On the Thirteenth Day of Christmas, my true love gave to me… Thirteen “Bah! Humbugs!”, Twelve Zombies Oozing, Eleven Naughty Kringles, Ten Mogwai Creeping, Nine Obscene Phone Calls, Eight Santas Bleeding, Seven Cookies Snarking, Six Trees-a-Slaying… FIVE GARBAGE DAYS!… Four Naked Elves, Three Death Cars, Two Curling Duels and a Hell Goat in a Pear Tree…
Crowbait: The classic Christmas ghost story. Written in the 1840’s by Charles Dickens, A Christmas Carol is probably the most popular Christmas themed horror story of them all. And it is most definitely a horror story. Dickens teaches us to appreciate the joys of Christmas by putting them in sharp contrast with poverty, illness, greed, ignorance and death. These messages are delivered to a villainous old man by an assemblage of tortured ghosts and supernatural personifications of time, including the hooded and robed spectre of death representing the inevitable future. Merry Christmas!
A Christmas Carol has been adapted for the screen, large and small, dozens of times. Dozens. My favorite however has always been the first adaptation I saw: The 1984 made-for-TV version starring George C. Scott as Ebenezer Scrooge.
Most of my love for this adaptation can be credited to Scott. A respected actor with a horror pedigree thanks to the classic film The Changeling, Scott had just appeared as a villain in the film of Stephen King’s Firestarter earlier that same year. His Scrooge is a villain, through and through. While other Scrooges have the selfish and miserly attitude that drives them to be unpleasant for the sake of driving away time-wasters, Scott puts real relish into such lines as “. . . any fool who goes about with ‘Merry Christmas’ on his lips would be boiled in his pudding and buried with a stake of holly through his heart!” His growls rise into sharp exclamation as he shouts “Mr. Cratchit!” to chide his clerk (here portrayed by David Warner.) His exchanges over the plight of the poor show a man who goes beyond not caring, feeling they deserve his personal hatred for their impositions. To turn this monster into a man requires the intervention of some truly powerful apparitions.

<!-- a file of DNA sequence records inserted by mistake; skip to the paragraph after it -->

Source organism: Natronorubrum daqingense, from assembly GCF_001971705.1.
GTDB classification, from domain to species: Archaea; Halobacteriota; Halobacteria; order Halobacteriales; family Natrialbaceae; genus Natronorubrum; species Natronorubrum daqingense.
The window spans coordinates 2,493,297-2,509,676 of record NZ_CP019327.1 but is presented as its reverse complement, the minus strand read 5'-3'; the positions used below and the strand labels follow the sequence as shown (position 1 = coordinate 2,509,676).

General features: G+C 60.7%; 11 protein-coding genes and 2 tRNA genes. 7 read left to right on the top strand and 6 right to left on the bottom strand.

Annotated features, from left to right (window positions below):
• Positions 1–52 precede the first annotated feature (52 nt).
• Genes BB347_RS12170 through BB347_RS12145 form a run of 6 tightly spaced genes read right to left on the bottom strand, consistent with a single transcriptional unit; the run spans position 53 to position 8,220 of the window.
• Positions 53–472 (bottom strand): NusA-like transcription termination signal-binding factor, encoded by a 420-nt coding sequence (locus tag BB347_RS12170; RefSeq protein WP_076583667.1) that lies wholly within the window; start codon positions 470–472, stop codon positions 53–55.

The inclusion of a horse-drawn hearse rolling through the snowy streets amid billows of fog set the tone right away and the grim and gloomy environment carries through nearly every scene, sometimes in contrast to the joy of the people as they prepare their celebrations. Marley’s appearance as ghastly door knocker is supplemented by Scrooge’s imagination etching him on the tiles in his fireplace. His arrival is complete with the mysterious bells and clattering chains we have come to expect of all childhood ghosts since. Christmas Past is as ineffable as ever and the sadness of Scrooge’s downfall as a young man is weighed on as heavily as his small moments of happiness. Christmas Present is jolly and jovial and brings most of the humor to the story but his stay ends with Scrooge confronted by the lives of the destitute poor he condemns and the personifications of Ignorance and Want as sickly orphans. Christmas Future is absolutely horrifying. It drifts out of a fog bank, a black silhouette against the light and in place of speech the electronic wail of an amplified violin punctuates its gestures.
As written, Scott’s Scrooge hangs on to his ways to the bitter end, moving through the stages of grief as he comes to terms with what he has been and what he can do, must do, to be more than a wretched monster whose passing the world would rejoice. When he turns the corner, Scott brings out a delightful exuberance and an almost childish playfulness when he teases Bob Cratchit before revealing to him his change of heart.
No other adaptation has captured my attention the same way. More recent film versions seem to think that the story is a parable meant for children and so they introduce humor or action to alleviate the weight of the terrible and frightening things that are part of the story. A Christmas Carol is a message for everyone, young and old. It deserves attention, now more than ever, as we see greed destroying things on a worldwide scale in a series of chaotic events that become personal horror stories every day.
One of the most interesting aspects of Dickens’ work is that despite the focus on Christmas, his holiday is almost entirely secular. Apart from the Cratchits’ short prayers, there is almost no mention of religion in the story. Dickens believed that the true meaning of Christmas doesn’t need to be Luke. 2.8-14, but it can be about simply caring for each other and sharing what we have to bring some small joy to everyone. Merry Christmas to all.